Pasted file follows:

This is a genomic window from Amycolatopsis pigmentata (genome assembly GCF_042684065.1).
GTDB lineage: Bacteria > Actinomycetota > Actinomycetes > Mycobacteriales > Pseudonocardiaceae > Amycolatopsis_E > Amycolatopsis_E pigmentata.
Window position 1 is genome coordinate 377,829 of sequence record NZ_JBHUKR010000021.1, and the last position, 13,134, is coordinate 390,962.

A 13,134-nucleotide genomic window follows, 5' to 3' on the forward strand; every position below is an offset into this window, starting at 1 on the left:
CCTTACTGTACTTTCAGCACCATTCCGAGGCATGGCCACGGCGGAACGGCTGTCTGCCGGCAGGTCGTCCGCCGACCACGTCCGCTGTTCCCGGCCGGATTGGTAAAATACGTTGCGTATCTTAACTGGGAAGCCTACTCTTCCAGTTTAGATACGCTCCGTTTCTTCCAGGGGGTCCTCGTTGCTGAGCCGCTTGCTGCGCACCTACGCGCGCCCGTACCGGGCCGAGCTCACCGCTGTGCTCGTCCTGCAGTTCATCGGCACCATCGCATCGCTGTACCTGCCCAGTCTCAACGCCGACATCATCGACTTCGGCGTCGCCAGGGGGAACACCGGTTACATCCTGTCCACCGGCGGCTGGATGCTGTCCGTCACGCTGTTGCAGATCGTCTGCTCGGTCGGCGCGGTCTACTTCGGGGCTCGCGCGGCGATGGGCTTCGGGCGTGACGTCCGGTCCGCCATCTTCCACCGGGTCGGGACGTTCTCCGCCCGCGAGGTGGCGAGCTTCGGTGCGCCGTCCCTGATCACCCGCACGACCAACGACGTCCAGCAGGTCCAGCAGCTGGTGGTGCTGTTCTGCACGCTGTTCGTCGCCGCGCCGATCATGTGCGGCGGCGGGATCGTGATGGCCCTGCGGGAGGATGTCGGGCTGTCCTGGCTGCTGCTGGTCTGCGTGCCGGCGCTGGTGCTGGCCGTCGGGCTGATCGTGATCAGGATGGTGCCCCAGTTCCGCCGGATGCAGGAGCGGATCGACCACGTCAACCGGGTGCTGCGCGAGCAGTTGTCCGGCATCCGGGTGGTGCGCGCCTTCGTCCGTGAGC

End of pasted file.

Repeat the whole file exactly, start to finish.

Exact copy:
This is a genomic window from Amycolatopsis pigmentata (genome assembly GCF_042684065.1).
GTDB lineage: Bacteria > Actinomycetota > Actinomycetes > Mycobacteriales > Pseudonocardiaceae > Amycolatopsis_E > Amycolatopsis_E pigmentata.
Window position 1 is genome coordinate 377,829 of sequence record NZ_JBHUKR010000021.1, and the last position, 13,134, is coordinate 390,962.

A 13,134-nucleotide genomic window follows, 5' to 3' on the forward strand; every position below is an offset into this window, starting at 1 on the left:
CCTTACTGTACTTTCAGCACCATTCCGAGGCATGGCCACGGCGGAACGGCTGTCTGCCGGCAGGTCGTCCGCCGACCACGTCCGCTGTTCCCGGCCGGATTGGTAAAATACGTTGCGTATCTTAACTGGGAAGCCTACTCTTCCAGTTTAGATACGCTCCGTTTCTTCCAGGGGGTCCTCGTTGCTGAGCCGCTTGCTGCGCACCTACGCGCGCCCGTACCGGGCCGAGCTCACCGCTGTGCTCGTCCTGCAGTTCATCGGCACCATCGCATCGCTGTACCTGCCCAGTCTCAACGCCGACATCATCGACTTCGGCGTCGCCAGGGGGAACACCGGTTACATCCTGTCCACCGGCGGCTGGATGCTGTCCGTCACGCTGTTGCAGATCGTCTGCTCGGTCGGCGCGGTCTACTTCGGGGCTCGCGCGGCGATGGGCTTCGGGCGTGACGTCCGGTCCGCCATCTTCCACCGGGTCGGGACGTTCTCCGCCCGCGAGGTGGCGAGCTTCGGTGCGCCGTCCCTGATCACCCGCACGACCAACGACGTCCAGCAGGTCCAGCAGCTGGTGGTGCTGTTCTGCACGCTGTTCGTCGCCGCGCCGATCATGTGCGGCGGCGGGATCGTGATGGCCCTGCGGGAGGATGTCGGGCTGTCCTGGCTGCTGCTGGTCTGCGTGCCGGCGCTGGTGCTGGCCGTCGGGCTGATCGTGATCAGGATGGTGCCCCAGTTCCGCCGGATGCAGGAGCGGATCGACCACGTCAACCGGGTGCTGCGCGAGCAGTTGTCCGGCATCCGGGTGGTGCGCGCCTTCGTCCGTGAGC